For example, French President Emmanuel Macron struggled to assemble a government after a far-right nationalist party surged in June elections. British Prime Minister Boris Johnson, who came to power over opposition to a unified Europe, has agreed to step aside after a series of scandals. And Hungary’s Viktor Orban, a hard-right nationalist, recently said that Hungarians should resist becoming “peoples of mixed race,” echoing the racial-purity rhetoric that many Europeans hoped to bury after the Holocaust.

In Latin America, several countries have turned to more autocratic or anti-U.S. governments while building stronger ties with China. In June, Biden failed to persuade some of the Western Hemisphere’s invited governments to attend a major regional gathering, the Summit of the Americas, which the U.S. was hosting for the first time in three decades, after his administration excluded some countries.

Ahead of that meeting, which took place in Los Angeles, Earl Anthony Wayne, a former U.S. ambassador to Mexico, Argentina and deputy ambassador to Afghanistan, said America was no longer winning the war of ideas against China.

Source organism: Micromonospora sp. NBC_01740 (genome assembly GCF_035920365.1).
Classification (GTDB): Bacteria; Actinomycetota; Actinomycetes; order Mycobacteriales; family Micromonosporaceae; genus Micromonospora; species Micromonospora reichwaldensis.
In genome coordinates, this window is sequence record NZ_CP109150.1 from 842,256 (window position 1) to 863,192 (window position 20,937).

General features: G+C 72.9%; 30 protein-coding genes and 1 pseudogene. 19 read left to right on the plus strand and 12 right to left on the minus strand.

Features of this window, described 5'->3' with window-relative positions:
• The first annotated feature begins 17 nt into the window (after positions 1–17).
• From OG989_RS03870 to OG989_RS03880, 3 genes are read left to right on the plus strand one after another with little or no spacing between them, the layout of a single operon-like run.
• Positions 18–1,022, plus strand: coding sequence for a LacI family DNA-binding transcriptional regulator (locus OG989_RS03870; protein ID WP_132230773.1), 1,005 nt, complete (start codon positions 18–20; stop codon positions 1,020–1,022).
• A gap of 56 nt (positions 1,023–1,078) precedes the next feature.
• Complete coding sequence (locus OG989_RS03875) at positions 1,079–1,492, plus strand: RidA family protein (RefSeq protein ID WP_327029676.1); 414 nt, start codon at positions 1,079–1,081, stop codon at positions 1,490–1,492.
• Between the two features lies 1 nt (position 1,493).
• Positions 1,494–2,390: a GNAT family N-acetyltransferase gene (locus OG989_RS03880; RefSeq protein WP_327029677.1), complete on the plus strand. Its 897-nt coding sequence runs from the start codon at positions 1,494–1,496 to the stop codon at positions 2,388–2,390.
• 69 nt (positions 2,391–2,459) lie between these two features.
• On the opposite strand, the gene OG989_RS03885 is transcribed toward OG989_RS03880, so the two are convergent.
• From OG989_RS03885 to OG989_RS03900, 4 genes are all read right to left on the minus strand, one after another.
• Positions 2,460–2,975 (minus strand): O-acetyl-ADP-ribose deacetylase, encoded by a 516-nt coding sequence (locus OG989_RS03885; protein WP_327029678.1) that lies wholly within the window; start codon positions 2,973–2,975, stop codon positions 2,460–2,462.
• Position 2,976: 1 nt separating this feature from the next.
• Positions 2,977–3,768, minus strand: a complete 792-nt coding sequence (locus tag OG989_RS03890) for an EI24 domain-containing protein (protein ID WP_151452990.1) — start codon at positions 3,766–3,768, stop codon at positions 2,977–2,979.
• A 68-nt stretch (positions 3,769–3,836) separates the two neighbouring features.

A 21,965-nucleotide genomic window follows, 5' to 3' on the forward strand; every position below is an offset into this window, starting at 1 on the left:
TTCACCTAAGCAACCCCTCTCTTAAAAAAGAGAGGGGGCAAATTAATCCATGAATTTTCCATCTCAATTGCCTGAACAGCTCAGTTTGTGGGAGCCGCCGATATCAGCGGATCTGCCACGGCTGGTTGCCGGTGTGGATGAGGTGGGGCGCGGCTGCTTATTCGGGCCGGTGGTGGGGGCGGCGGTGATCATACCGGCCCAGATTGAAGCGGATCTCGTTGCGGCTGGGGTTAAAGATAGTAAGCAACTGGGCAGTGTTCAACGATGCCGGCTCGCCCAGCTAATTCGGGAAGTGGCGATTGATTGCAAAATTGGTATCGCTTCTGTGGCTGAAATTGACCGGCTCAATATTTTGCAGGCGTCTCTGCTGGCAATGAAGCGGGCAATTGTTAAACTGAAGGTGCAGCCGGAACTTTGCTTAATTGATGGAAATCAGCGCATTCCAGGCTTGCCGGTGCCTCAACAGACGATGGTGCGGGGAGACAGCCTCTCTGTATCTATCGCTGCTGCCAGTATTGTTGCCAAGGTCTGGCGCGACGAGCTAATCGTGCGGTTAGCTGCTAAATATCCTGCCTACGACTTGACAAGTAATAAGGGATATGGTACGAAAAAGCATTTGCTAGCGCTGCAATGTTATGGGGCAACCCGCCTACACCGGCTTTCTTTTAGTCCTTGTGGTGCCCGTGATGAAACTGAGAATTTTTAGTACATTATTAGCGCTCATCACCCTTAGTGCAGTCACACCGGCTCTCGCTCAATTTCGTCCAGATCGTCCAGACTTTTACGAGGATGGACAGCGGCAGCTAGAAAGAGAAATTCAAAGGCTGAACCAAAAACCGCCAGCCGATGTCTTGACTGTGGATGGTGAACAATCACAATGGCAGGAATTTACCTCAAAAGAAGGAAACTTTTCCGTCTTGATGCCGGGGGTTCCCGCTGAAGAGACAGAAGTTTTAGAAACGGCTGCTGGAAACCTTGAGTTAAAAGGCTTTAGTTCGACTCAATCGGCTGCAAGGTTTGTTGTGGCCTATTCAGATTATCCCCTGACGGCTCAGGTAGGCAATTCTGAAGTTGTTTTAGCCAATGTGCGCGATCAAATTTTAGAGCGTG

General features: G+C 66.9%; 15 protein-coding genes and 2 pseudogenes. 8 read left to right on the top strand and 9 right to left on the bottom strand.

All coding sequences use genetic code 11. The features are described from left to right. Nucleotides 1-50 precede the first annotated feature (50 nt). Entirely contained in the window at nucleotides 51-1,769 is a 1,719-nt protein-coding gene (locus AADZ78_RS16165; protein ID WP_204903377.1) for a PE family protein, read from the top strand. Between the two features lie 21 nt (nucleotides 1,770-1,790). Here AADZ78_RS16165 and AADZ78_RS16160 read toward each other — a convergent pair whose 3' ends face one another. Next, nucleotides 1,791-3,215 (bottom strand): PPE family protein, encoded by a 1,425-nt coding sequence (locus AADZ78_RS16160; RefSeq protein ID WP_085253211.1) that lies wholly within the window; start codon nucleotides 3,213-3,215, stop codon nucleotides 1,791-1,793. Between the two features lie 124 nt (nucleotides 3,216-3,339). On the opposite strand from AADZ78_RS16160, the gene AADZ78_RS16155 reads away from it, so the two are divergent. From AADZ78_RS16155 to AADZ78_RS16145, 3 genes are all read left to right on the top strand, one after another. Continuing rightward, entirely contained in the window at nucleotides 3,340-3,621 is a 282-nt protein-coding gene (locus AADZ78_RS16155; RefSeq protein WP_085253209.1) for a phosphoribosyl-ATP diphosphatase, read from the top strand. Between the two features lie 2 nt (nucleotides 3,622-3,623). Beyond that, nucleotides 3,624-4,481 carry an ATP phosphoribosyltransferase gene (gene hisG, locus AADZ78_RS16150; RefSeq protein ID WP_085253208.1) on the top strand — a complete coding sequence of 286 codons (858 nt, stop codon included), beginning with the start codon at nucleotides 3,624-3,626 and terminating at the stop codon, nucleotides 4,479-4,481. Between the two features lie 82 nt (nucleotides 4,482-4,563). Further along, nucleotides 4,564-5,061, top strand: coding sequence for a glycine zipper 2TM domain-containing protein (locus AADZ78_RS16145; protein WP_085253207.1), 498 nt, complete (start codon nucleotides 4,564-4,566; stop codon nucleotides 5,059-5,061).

“There is a souring of public views on how effective democracy is,” Wayne said. “They look and see the United States has been having some of the same problems. It’s not a shining example of success in the north.”

Biden’s promise that his election would mean “America is back” on the world stage has not convinced many leaders that it will stay there, said David Gordon, a former State Department official in the George W. Bush administration who is now an analyst with the Eurasia Group, a consultancy focused on political risk assessment.

“Biden had an easy act to follow. He has known all these guys forever. But they are watching him fade physically before their eyes. They compare President Biden to Vice President Biden, and it’s not the same guy,” Gordon said. “They are worried about what the future will hold. Will Trump come back or another person inclined to the ‘America First’ agenda?”